As an Employer Branding Specialist, I'm mainly responsible for rising XSolve brand awareness inside and outside the company. As a People Team member I am the one to lead recruitment marketing initiatives and spread some good vibes around
Back in the day – what made you think programming was your future field?
Frankly speaking, I’ve never had that gut feeling about programming. At the time, I knew only what I was good at: math and the sciences. Thanks to some of my friends, who had chosen Computer Science and Econometrics at the University of Economics in Katowice, Poland, I knew that this faculty could give me a promising start. And I went for it.
Besides math and science, I had always been interested in graphic design, and I had some artistic leanings. “What a strange combination”, you may say. But as it turns out today, that mix was very desirable.
How has it played out?
As well as being exciting, it was also a great learning experience to run a business on our own. It gave me a strong business and technological background, and it was a good opportunity to learn from working with a real product. But after almost four years, we decided to move on and try something else.
I knew already that I wanted to develop myself, particularly in programming. But I lacked commercial experience in a large, stable company.
That’s how I found XSolve, one of the most interesting companies on the IT market at that time. It was a great decision – lasting for almost five years now.
It came very naturally, since I was always into interfaces and taking care of the visual element of projects. Seeing the effects of my work immediately is what I was most comfortable with.
Was it tough for you to begin your journey at XSolve?
I came here as a junior, and got off to a good start. I was engaged in the frontend part of an app offering digital communication solutions for the healthcare industry, for one of our largest clients – Agnitio from Denmark. That was a genuine learning experience with both Angular and Symfony, trying to combine those two in a single project.
I was determined to learn a lot after hours, but I also had the opportunity to be a mentee of other senior developers, who helped me identify and get past several bottlenecks in the project. We had been doing code reviews, my development goals were clearly defined and other devs helped me achieve them. Basically, being taken care of at the beginning of your career is a huge comfort. And this is one of the hallmarks of XSolve.
Working in Scrumwas a great advantage too – no authoritatively made decisions, no Project Managers, having an impact on the shape of the workflow, and having the freedom to choose a tech stack.
Let’s also add the extremely positive vibes between team members, and you have the full positive picture.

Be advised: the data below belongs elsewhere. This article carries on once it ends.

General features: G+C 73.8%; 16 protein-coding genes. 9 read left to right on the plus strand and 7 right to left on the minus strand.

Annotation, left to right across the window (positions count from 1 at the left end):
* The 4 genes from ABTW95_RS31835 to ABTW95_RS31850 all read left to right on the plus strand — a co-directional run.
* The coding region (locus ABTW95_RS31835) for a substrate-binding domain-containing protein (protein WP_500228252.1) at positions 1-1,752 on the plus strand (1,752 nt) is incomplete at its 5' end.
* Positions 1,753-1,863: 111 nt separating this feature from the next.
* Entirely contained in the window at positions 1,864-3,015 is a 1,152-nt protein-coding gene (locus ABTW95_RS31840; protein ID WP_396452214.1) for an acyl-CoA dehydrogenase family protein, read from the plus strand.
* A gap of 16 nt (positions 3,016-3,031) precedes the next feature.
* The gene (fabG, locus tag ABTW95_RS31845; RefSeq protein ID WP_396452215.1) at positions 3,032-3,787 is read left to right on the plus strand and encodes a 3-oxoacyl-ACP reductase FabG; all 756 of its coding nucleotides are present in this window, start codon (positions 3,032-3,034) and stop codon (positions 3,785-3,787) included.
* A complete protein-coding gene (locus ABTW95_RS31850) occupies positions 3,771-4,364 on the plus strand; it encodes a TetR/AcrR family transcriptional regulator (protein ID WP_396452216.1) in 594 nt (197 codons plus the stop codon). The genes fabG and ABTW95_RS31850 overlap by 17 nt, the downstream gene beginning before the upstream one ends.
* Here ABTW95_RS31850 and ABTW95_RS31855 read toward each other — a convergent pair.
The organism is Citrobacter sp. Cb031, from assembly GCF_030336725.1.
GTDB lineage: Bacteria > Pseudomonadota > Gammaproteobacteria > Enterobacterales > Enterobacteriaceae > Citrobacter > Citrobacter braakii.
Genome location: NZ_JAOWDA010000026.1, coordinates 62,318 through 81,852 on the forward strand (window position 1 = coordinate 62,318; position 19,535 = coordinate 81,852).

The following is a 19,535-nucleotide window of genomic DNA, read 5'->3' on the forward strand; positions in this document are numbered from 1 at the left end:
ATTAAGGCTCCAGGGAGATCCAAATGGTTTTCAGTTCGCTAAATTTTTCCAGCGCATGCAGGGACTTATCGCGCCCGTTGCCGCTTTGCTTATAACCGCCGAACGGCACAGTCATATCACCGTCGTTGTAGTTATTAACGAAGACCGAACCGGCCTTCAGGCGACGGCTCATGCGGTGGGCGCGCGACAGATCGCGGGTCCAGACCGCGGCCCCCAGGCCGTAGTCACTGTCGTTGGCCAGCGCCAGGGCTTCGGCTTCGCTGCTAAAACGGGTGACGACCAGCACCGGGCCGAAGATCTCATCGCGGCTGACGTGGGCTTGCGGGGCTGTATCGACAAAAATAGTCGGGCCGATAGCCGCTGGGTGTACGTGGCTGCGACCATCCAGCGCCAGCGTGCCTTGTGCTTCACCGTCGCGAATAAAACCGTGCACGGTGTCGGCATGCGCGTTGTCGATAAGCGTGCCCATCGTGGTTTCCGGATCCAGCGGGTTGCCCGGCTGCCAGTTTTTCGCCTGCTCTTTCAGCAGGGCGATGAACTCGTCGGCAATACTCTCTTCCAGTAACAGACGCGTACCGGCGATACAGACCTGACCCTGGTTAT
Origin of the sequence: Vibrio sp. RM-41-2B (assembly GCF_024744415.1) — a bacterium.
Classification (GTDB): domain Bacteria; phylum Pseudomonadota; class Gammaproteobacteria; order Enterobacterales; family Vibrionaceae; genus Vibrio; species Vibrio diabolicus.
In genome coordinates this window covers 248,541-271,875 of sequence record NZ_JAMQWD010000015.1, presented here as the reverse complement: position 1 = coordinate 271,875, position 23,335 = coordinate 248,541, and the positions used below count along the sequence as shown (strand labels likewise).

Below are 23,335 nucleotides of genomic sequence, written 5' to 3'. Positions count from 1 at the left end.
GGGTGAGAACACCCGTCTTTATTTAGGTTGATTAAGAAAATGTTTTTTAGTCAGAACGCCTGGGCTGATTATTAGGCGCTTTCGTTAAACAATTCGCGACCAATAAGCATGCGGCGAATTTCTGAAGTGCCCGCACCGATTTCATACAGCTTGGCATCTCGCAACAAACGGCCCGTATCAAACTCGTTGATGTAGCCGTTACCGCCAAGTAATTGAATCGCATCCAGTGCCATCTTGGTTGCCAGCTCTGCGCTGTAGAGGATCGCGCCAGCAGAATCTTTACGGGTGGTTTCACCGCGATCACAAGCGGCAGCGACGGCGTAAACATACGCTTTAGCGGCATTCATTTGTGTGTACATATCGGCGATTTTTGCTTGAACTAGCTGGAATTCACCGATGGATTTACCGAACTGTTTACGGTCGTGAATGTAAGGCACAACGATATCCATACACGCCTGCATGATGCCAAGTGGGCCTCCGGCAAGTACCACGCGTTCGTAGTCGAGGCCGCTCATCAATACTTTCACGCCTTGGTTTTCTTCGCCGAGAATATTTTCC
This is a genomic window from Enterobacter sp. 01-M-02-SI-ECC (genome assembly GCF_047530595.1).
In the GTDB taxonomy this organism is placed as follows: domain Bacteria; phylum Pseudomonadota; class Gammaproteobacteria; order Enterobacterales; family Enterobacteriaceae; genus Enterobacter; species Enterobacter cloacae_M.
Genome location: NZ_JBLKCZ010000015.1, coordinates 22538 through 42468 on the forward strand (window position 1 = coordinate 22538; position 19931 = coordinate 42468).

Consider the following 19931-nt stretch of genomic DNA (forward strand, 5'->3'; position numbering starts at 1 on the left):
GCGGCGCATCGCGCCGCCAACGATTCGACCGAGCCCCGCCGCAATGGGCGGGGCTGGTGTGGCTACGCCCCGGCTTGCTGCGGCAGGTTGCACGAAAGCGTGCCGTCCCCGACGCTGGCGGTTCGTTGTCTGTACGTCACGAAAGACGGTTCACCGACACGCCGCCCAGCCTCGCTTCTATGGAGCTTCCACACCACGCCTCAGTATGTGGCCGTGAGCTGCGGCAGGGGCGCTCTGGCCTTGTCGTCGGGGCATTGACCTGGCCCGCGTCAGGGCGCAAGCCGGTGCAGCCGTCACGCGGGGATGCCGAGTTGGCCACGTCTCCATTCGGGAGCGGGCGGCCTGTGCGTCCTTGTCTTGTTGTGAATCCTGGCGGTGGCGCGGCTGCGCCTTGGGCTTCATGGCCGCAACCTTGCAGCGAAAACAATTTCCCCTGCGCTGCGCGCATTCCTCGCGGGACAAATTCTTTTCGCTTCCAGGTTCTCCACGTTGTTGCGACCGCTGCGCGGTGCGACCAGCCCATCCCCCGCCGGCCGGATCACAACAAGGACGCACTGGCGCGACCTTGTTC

What were the next steps to become a senior developer here?
Being recognized as a regular developer was a big deal for me – coding independently,being able to switch between stacks (I knew both backend and frontend practices, which helped me talk with PHP devs with ease).
After a year of working on the Agnitio project, I switched to another, joining forces with a new frontend developer, Ania (who’s also a senior now!) and building a new team. I was also getting more and more confident while working with juniors, mentoring our interns with one clear goal – to lift them up, technologically.
All those initiatives had an impact on my further development – that’s how I became a senior developer.
And what does it mean for you achieve such a position? What’s essential to fulfill this role?
Everyone loves to work with people with high levels of technological knowledge and skills. You have somebody to learn from, and the workflow goes smoother. So the first advice for those who aspire to become a senior – always get involved!
Being a senior developer allows you to have an influence on the strategic direction of the whole company. That’s not an easy role sometimes, but it is also a great opportunity to watch the market, analyze insights and look ahead to what’s going happen in the longer term.
Also, supporting recruitment processes is quite a responsibility. You are, in part, defining what the company will have to offer our clients. So we always strive to hire either highly skilled people or those with great potential for rapid progress… not to mention, being open minded and a good communicator.
Last but not least, you’ve got what it takes to become a senior developer when you engage in building up the company image and playing an expert role for the community. Who can better explain how we work and what challenges we tackle on a daily basis, than a developer taking part in meetups, conferences, workshops (including our own initiatives like Xlab and Front Club)? If you have a natural gift for public speaking, that also might be a lot of fun!
What was the most interesting technological challenge for you so far?
React-based cases for sure. Back in the day, I had very little knowledge about that framework. A project for a French client with an online payments dashboard was a chance to upgrade my skill matrix pretty quickly. That was an unusual challenge, combining hypermedia API described in HAL with a single page application and optimizing the app’s function according to users’ requests.
In general, we try to follow the latest trends in tech. Recently I got an inquiry from a workshop participant about our plans for implementing the newest technologies, in particular, Web Assembly. Well, there’s always room for something new and we’ll definitely explore this one.
Have you thought about any further development goals?
So if you want me to achieve it, then let’s get back to work now.
If you’re interested in this guide that means you are seriously thinking about introducing change in your organisation or possibly, you already have gone through a transformation. Congratulations, you are...